06 September 2008

In the River Raisin

Today I took advantage of low water levels due to the lack of rain this summer and visited one of my favorite rivers in southeast Michigan. The River Raisin flows through Indian Crossing Trails Park in Tecumseh and has great access for dragonflies. The low water level makes it easy to access much of the river in the park.

I was hoping for dragonflies that haven't been recorded or confirmed in Lenawee County such as clubtails, darners, or river cruisers. I wasn't disappointed.

As soon as I scanned the first sunny stretch of river, a dragonfly landed near my feet with prey. This was a female Black-shouldered Spinyleg (Dromogomphus spinosus). The photo below illustrates the reasons for its name.

I found a couple more individuals along the river such as this female resting on a downed tree.

I walked a good distance (~3/4 mile) downstream and found several Fawn Darners (Boyeria vinosa) along the way.
Here's a male:

and a female:

At one point, I was able to witness a male couple with a female, then fly up to a tree in a wheel.

Then a bit later, I found a female laying eggs along the river. The female is in the middle of the picture on the smaller diameter branch.

One location in the river had the greatest variety of odonata. This bend in the river had a sand, gravel, shaded tree roots, a downed tree, and most importantly, sun.

Individuals of all of the species pictured in this post were seen at this location, plus a few damselfly species.
One interesting find was a female Band-winged Meadowhawk (Sympetrum semicinctum). Typically, we tend to find these near small, overgrown streams.

One of the targets for the day was to find Stylurus species. Earlier in the morning I believed I had seen one flying between the sun and shade, but then convinced myself that I had mistaken a spinylegs. While checking one last sunlit area, a Stylurus flew past. Waiting patiently, I was eventually able to snag him during one of his many passes up and down the river. This was a male Arrow Clubtail (Stylurus spiniceps) and a new species for the county.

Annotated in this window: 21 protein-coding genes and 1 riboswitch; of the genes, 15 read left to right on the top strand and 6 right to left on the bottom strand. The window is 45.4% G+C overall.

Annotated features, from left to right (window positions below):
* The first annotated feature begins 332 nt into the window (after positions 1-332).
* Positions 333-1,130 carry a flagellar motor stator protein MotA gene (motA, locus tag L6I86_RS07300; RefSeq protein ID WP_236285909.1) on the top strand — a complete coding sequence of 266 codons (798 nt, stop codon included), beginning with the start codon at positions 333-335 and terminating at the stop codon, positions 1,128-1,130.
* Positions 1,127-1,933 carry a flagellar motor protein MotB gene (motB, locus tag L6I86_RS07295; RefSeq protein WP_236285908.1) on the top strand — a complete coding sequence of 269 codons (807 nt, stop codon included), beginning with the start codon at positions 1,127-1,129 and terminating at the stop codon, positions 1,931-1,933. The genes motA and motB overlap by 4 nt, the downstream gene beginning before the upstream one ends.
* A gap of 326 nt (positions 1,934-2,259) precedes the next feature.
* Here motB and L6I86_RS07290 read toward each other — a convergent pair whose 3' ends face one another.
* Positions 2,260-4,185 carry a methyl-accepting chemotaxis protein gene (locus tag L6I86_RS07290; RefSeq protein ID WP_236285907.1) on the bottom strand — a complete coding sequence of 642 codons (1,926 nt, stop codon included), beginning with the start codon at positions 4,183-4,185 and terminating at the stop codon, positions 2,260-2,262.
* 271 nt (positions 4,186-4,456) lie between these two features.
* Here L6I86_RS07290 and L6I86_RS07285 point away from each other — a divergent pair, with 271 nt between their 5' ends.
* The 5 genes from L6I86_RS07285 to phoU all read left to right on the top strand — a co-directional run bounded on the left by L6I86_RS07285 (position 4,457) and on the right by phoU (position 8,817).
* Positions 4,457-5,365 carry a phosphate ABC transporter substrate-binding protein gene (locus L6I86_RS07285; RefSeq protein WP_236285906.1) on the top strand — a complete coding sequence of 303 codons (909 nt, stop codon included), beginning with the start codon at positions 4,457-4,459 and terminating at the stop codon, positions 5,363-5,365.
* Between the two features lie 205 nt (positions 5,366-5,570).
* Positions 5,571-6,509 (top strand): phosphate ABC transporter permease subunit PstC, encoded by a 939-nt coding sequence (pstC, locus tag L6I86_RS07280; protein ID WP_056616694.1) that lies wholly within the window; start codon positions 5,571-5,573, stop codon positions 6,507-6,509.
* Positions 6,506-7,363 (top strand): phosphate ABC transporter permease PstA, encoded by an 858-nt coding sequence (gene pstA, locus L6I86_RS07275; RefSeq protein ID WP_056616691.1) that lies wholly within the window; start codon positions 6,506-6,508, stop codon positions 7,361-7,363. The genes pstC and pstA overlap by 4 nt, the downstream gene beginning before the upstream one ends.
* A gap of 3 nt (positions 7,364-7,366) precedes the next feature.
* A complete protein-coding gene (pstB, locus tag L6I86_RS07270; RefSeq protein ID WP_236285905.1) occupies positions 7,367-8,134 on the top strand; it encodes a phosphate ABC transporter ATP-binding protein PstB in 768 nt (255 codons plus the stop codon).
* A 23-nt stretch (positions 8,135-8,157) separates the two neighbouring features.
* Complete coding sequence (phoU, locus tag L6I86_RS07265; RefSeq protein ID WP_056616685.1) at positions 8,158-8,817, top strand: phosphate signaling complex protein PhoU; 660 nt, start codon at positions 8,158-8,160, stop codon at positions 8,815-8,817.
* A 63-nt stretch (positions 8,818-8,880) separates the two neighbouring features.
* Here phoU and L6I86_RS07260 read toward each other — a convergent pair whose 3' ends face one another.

Upon returning to my car, I did a quick scan of the pond for darners or river cruisers and spotted some green eyes over the water. This river cruiser looked liked it may have been an Illinois River Cruiser (Macromia illinoiensis), but I'll never know for sure since it was too far out to catch for an examination. Regardless of the Macromia species, this would have been new for the county too.

It was great to confirm the first Stylurus for the Lenawee County, but there are more late season odes to be found. However, these will have to wait until next year since I may not make it over there again this month.


Patrick B. said...

All great finds! I'm still working on being able to ID odes in flight down to the family and genus for the less familiar ones (the non-darners, skimmers, etc). Any tips?

John B. said...

That's a skill I have been trying to learn, too.

Darrin OBrien said...

It's probably just like birding...time in the field is the best method.